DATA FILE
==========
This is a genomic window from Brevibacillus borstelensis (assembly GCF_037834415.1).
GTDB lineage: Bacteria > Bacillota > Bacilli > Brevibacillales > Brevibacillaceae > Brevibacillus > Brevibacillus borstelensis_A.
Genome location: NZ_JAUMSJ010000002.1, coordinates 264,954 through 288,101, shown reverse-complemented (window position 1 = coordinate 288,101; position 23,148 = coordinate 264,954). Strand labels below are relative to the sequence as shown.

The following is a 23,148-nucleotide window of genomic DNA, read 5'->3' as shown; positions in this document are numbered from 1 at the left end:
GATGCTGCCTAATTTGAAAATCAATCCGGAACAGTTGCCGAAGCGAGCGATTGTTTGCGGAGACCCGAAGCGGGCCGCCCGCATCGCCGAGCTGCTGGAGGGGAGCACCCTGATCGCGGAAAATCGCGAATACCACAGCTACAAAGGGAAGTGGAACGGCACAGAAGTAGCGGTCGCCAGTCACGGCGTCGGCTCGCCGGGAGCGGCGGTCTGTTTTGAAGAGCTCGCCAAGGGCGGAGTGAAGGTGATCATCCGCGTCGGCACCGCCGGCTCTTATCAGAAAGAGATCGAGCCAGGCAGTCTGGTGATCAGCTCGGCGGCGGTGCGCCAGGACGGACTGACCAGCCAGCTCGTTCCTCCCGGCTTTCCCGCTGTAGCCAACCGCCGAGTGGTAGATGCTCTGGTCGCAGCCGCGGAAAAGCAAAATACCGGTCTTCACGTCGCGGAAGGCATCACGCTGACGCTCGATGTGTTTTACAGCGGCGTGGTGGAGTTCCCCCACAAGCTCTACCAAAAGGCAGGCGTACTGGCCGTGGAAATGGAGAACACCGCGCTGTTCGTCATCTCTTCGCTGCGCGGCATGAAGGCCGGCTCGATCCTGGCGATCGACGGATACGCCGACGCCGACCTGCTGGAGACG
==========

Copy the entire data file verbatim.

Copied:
This is a genomic window from Brevibacillus borstelensis (assembly GCF_037834415.1).
GTDB lineage: Bacteria > Bacillota > Bacilli > Brevibacillales > Brevibacillaceae > Brevibacillus > Brevibacillus borstelensis_A.
Genome location: NZ_JAUMSJ010000002.1, coordinates 264,954 through 288,101, shown reverse-complemented (window position 1 = coordinate 288,101; position 23,148 = coordinate 264,954). Strand labels below are relative to the sequence as shown.

The following is a 23,148-nucleotide window of genomic DNA, read 5'->3' as shown; positions in this document are numbered from 1 at the left end:
GATGCTGCCTAATTTGAAAATCAATCCGGAACAGTTGCCGAAGCGAGCGATTGTTTGCGGAGACCCGAAGCGGGCCGCCCGCATCGCCGAGCTGCTGGAGGGGAGCACCCTGATCGCGGAAAATCGCGAATACCACAGCTACAAAGGGAAGTGGAACGGCACAGAAGTAGCGGTCGCCAGTCACGGCGTCGGCTCGCCGGGAGCGGCGGTCTGTTTTGAAGAGCTCGCCAAGGGCGGAGTGAAGGTGATCATCCGCGTCGGCACCGCCGGCTCTTATCAGAAAGAGATCGAGCCAGGCAGTCTGGTGATCAGCTCGGCGGCGGTGCGCCAGGACGGACTGACCAGCCAGCTCGTTCCTCCCGGCTTTCCCGCTGTAGCCAACCGCCGAGTGGTAGATGCTCTGGTCGCAGCCGCGGAAAAGCAAAATACCGGTCTTCACGTCGCGGAAGGCATCACGCTGACGCTCGATGTGTTTTACAGCGGCGTGGTGGAGTTCCCCCACAAGCTCTACCAAAAGGCAGGCGTACTGGCCGTGGAAATGGAGAACACCGCGCTGTTCGTCATCTCTTCGCTGCGCGGCATGAAGGCCGGCTCGATCCTGGCGATCGACGGATACGCCGACGCCGACCTGCTGGAGACG